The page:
128. Memorandum of Conversation1


  • Cyprus


  • Henry A. Kissinger, Secretary of State
  • Robert S. Ingersoll, Deputy Secretary of State
  • Joseph J. Sisco, Under Secretary of State for Political Affairs
  • Wells Stabler, Deputy Assistant Secretary, EUR
  • Lawrence S. Eagleburger, Executive Assistant to the Secretary
  • William Eagleton, EUR/SE
  • Edward P. Djerejian, Special Assistant to Mr. Sisco

Stabler: Callaghan called Hartman. Callaghan had just talked to Denktash who said that his Turkish protectors have gone crazy and that they are ready to shoot their way [out]. He said there was nothing he could do with them. Art said that Callaghan will call you to see where we go from here. There is a Turkish Cabinet meeting on now.

Eagleburger: McCloskey thinks if Denktash says what he has, this is a serious situation.

(The Secretary called British Ambassador Ramsbotham into the office.)

Kissinger: Apparently Gunes has made a proposition to take it or leave it. Denktash said the Turks on his island have gone crazy. Should I issue a proclamation against the Turks?

(The Secretary placed a call to Turkish Prime Minister Ecevit).2

Ramsbotham: I thought both Denktash and Clerides were looking at the draft we had proposed. What happened?

Stabler: The Turks instructed Gunes to call a meeting tonight.

Kissinger: Have the Turks put forward their cantonal proposal?

Stabler: Their position is that the Geneva participants meet at once to establish agreement, in principle, on the one autonomous zone concept and then further discussions continue.

[Page 422]

Ramsbotham: Acceptance of what?

Kissinger: One northern Turkish zone.

(Stabler showed the area on a map.)

Kissinger: Have they put this proposal forward?

Stabler: Yes, to Callaghan. They want acceptance of this larger area in the north and then to start substantive discussions on other arrangements.

Ramsbotham: The larger zone means almost doubling the triangle they presently hold.

Kissinger: There is nothing we can do until we hear from Callaghan.3 I will talk to Ecevit and tell him to put the proposal forward.4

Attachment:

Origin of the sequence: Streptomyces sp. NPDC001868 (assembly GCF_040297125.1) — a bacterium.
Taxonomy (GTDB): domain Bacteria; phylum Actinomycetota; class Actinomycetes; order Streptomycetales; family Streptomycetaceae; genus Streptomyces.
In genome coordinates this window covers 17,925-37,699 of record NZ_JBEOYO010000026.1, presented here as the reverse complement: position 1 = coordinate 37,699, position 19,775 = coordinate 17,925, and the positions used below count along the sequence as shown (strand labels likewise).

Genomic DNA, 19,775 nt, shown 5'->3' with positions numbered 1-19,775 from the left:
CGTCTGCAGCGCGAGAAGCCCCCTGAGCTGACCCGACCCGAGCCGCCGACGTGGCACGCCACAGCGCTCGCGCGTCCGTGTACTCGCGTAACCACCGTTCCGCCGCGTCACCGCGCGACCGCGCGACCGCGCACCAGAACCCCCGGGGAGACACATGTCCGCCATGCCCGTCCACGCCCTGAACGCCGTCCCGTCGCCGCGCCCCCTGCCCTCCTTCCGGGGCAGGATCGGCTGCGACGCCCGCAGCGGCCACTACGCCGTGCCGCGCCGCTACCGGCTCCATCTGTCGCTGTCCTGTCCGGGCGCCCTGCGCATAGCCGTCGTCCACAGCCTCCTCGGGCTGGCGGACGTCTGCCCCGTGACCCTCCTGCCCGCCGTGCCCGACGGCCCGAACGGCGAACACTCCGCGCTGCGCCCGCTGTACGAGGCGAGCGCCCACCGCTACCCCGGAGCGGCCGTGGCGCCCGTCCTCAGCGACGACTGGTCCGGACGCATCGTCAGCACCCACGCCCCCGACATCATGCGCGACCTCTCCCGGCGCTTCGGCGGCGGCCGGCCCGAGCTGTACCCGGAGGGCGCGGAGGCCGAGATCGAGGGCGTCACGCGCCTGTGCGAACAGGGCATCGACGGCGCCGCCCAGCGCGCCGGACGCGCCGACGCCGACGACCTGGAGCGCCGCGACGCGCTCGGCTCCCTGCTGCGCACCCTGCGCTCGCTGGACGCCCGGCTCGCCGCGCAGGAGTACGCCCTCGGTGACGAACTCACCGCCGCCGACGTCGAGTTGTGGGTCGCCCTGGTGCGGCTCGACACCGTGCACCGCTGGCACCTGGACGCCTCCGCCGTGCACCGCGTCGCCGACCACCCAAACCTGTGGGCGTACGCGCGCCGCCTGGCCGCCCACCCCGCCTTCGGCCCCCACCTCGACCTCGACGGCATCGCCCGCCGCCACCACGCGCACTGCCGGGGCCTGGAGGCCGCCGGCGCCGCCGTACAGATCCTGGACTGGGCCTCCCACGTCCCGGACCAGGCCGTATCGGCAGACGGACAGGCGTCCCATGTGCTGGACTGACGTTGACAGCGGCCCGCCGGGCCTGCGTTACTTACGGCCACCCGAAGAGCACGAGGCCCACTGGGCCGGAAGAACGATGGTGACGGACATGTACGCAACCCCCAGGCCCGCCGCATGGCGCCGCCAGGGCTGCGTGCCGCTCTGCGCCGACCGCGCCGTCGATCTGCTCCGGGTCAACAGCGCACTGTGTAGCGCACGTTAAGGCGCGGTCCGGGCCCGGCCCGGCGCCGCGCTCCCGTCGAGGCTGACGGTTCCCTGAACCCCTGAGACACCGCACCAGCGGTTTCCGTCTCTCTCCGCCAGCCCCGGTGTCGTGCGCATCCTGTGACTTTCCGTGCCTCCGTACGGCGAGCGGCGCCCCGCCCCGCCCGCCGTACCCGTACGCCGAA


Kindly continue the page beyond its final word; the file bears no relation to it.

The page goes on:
Ramsbotham: The Turks’ excuse is Greece is sending in troops and that the British are doing something.

Stabler: This meeting has gone on for five days without any formal sessions. Basically they have been concentrating on the nuts and bolts of the Turkish enclave but have had no formal meetings to discuss the bigger issues. We should try to find out from Ecevit if he is indeed issuing an ultimatum. We have tried to resist this in the past.

Kissinger: What exactly have the Turks done? Assuming it is an ultimatum, what do we do? Use the 12 F–4s? After my call to Ecevit has failed, what do we do?

Stabler: If he is determined to go, there is not much we can do.

Kissinger: We would not support him in the UN Security Council and we would probably have to support a resolution against the Government of Turkey. Then what do we do?

Ramsbotham: What would the Soviet attitude be?

Kissinger: They would probably be against the Turks.

Sisco: The Soviets are in an awkward position as well.

McCloskey: If Ecevit confirms it is an ultimatum, we vote against them in the UN Security Council and then consider cutting off military assistance.

Kissinger: We will not do that. It will not be done, at least not right away. We are throwing the threat of military assistance around like it is charity. What is the long-range advantage to the U.S.?

[Page 423]

McCloskey: They cannot continue to enjoy U.S. military assistance if they are running loose in an area the U.S. is interested in.

Kissinger: Let’s see what the situation is.

Ramsbotham: The Germans have begun to do something about assistance to Turkey.

Kissinger: We did that after the Suez crisis in ‘56—a grandstand play and look where it got us.

(Turning to Mr. Sisco) Joe, prepare by 6:00 this evening a paper on exactly what we can do in this situation.5

  1. Source: National Archives, RG 59, Records of Henry Kissinger, Entry 5403, Box 9, Nodis Memoranda of Conversations, August 1974, Folder 8. Secret; Nodis. Drafted by Djerejian. The meeting was held in Kissinger’s office and followed an earlier meeting at 11:30 a.m. (Ibid.)
  2. Ecevit was apparently not available because he was in a meeting, but the two talked at 4:15 p.m. (Transcript of telephone conversation; Library of Congress, Manuscript Division, Kissinger Papers, Box 385, Telephone Conversations, Chronological File)
  3. Kissinger and Callaghan spoke at 5:05 p.m. and 5:50 p.m. They spoke about how to put the proposal forward and balance the Turkish demand for a quick response on the size of a Turkish enclave, the sense of an impending second Turkish invasion, and the need to get the Greeks to consider a Turkish enclave. (Transcripts of telephone conversations; ibid.)
  4. Kissinger did so in the 4:15 p.m. telephone call. (Transcript of telephone conversation; ibid.)
  5. Printed as Document 130.